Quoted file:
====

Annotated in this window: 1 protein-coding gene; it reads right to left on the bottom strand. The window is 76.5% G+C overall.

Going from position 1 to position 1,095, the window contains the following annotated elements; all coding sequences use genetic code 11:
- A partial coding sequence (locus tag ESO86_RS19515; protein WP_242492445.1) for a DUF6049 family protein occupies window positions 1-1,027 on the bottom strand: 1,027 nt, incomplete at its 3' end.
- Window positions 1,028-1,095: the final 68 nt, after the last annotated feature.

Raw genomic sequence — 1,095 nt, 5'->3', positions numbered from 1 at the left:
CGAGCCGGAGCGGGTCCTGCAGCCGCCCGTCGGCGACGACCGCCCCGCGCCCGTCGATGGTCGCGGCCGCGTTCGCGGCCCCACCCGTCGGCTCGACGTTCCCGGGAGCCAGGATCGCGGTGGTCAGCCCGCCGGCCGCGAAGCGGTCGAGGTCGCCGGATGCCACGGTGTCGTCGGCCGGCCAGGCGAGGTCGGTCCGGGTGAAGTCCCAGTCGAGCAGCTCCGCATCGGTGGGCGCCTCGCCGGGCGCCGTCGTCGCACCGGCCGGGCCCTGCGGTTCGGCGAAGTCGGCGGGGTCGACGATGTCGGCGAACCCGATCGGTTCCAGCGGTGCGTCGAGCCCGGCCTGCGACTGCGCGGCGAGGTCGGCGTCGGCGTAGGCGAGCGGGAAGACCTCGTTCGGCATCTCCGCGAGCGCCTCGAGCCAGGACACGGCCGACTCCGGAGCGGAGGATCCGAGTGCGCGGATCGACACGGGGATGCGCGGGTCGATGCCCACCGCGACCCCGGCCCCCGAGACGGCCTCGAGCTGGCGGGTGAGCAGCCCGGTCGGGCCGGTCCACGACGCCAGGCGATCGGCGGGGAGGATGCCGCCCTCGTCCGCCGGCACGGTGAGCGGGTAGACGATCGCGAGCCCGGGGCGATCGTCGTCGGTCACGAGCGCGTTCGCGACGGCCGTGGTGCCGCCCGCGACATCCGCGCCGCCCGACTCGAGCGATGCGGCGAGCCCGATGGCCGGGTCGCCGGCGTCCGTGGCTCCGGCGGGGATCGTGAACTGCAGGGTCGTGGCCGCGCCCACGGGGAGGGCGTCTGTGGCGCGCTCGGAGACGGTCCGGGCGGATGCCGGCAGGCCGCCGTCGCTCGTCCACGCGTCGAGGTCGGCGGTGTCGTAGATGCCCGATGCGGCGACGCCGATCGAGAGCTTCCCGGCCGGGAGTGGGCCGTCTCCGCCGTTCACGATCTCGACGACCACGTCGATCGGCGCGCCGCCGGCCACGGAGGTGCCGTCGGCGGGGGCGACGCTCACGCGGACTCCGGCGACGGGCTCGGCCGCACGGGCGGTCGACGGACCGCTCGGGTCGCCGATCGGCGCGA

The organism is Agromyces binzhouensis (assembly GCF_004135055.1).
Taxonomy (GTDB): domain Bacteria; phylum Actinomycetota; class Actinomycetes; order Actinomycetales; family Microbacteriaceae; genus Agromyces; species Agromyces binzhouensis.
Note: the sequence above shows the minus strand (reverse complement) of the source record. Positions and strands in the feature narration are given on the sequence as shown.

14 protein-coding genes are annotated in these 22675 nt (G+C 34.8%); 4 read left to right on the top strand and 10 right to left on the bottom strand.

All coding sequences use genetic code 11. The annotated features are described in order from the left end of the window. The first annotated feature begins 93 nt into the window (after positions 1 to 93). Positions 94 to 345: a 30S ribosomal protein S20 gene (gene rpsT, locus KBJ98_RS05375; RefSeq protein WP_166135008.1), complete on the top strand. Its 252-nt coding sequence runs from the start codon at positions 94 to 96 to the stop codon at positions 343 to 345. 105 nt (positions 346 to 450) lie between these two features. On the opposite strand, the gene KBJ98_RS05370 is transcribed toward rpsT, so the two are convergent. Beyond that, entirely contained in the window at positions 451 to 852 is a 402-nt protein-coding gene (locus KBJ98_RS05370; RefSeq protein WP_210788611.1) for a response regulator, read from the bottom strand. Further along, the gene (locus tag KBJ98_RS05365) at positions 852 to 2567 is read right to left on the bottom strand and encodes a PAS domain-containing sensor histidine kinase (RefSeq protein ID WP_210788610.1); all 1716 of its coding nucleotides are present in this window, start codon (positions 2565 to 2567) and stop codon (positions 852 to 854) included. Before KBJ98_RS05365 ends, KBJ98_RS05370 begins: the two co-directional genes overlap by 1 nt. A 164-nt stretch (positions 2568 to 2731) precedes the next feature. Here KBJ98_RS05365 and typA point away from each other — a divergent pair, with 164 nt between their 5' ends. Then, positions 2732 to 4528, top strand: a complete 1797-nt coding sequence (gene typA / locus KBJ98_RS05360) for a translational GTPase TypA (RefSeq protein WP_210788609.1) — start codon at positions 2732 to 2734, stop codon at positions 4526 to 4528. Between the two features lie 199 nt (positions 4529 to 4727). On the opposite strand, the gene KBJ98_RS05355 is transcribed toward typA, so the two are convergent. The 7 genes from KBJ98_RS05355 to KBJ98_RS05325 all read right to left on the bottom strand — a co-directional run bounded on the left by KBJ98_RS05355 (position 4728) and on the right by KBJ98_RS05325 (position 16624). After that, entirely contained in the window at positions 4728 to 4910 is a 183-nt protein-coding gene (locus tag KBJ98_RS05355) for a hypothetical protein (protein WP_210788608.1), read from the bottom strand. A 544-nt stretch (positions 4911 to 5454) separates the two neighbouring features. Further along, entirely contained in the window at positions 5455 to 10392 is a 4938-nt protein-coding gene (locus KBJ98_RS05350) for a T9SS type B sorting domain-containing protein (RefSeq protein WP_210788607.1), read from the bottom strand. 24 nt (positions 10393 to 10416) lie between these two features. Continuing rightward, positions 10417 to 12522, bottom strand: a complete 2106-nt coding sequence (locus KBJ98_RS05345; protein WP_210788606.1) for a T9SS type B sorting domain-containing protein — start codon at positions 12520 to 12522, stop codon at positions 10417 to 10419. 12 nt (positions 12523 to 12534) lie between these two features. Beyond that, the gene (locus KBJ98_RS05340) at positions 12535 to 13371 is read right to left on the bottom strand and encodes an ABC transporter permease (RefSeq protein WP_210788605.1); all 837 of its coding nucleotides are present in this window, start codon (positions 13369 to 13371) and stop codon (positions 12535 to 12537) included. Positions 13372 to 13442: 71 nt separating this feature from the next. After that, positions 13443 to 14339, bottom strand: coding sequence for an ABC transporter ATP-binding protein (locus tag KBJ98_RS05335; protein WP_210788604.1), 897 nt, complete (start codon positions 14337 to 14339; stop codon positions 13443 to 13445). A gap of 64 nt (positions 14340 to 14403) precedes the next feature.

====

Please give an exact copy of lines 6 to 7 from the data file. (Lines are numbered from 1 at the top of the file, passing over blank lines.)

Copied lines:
CGAGCCGGAGCGGGTCCTGCAGCCGCCCGTCGGCGACGACCGCCCCGCGCCCGTCGATGGTCGCGGCCGCGTTCGCGGCCCCACCCGTCGGCTCGACGTTCCCGGGAGCCAGGATCGCGGTGGTCAGCCCGCCGGCCGCGAAGCGGTCGAGGTCGCCGGATGCCACGGTGTCGTCGGCCGGCCAGGCGAGGTCGGTCCGGGTGAAGTCCCAGTCGAGCAGCTCCGCATCGGTGGGCGCCTCGCCGGGCGCCGTCGTCGCACCGGCCGGGCCCTGCGGTTCGGCGAAGTCGGCGGGGTCGACGATGTCGGCGAACCCGATCGGTTCCAGCGGTGCGTCGAGCCCGGCCTGCGACTGCGCGGCGAGGTCGGCGTCGGCGTAGGCGAGCGGGAAGACCTCGTTCGGCATCTCCGCGAGCGCCTCGAGCCAGGACACGGCCGACTCCGGAGCGGAGGATCCGAGTGCGCGGATCGACACGGGGATGCGCGGGTCGATGCCCACCGCGACCCCGGCCCCCGAGACGGCCTCGAGCTGGCGGGTGAGCAGCCCGGTCGGGCCGGTCCACGACGCCAGGCGATCGGCGGGGAGGATGCCGCCCTCGTCCGCCGGCACGGTGAGCGGGTAGACGATCGCGAGCCCGGGGCGATCGTCGTCGGTCACGAGCGCGTTCGCGACGGCCGTGGTGCCGCCCGCGACATCCGCGCCGCCCGACTCGAGCGATGCGGCGAGCCCGATGGCCGGGTCGCCGGCGTCCGTGGCTCCGGCGGGGATCGTGAACTGCAGGGTCGTGGCCGCGCCCACGGGGAGGGCGTCTGTGGCGCGCTCGGAGACGGTCCGGGCGGATGCCGGCAGGCCGCCGTCGCTCGTCCACGCGTCGAGGTCGGCGGTGTCGTAGATGCCCGATGCGGCGACGCCGATCGAGAGCTTCCCGGCCGGGAGTGGGCCGTCTCCGCCGTTCACGATCTCGACGACCACGTCGATCGGCGCGCCGCCGGCCACGGAGGTGCCGTCGGCGGGGGCGACGCTCACGCGGACTCCGGCGACGGGCTCGGCCGCACGGGCGGTCGACGGACCGCTCGGGTCGCCGATCGGCGCGA

The organism is Agromyces binzhouensis (assembly GCF_004135055.1).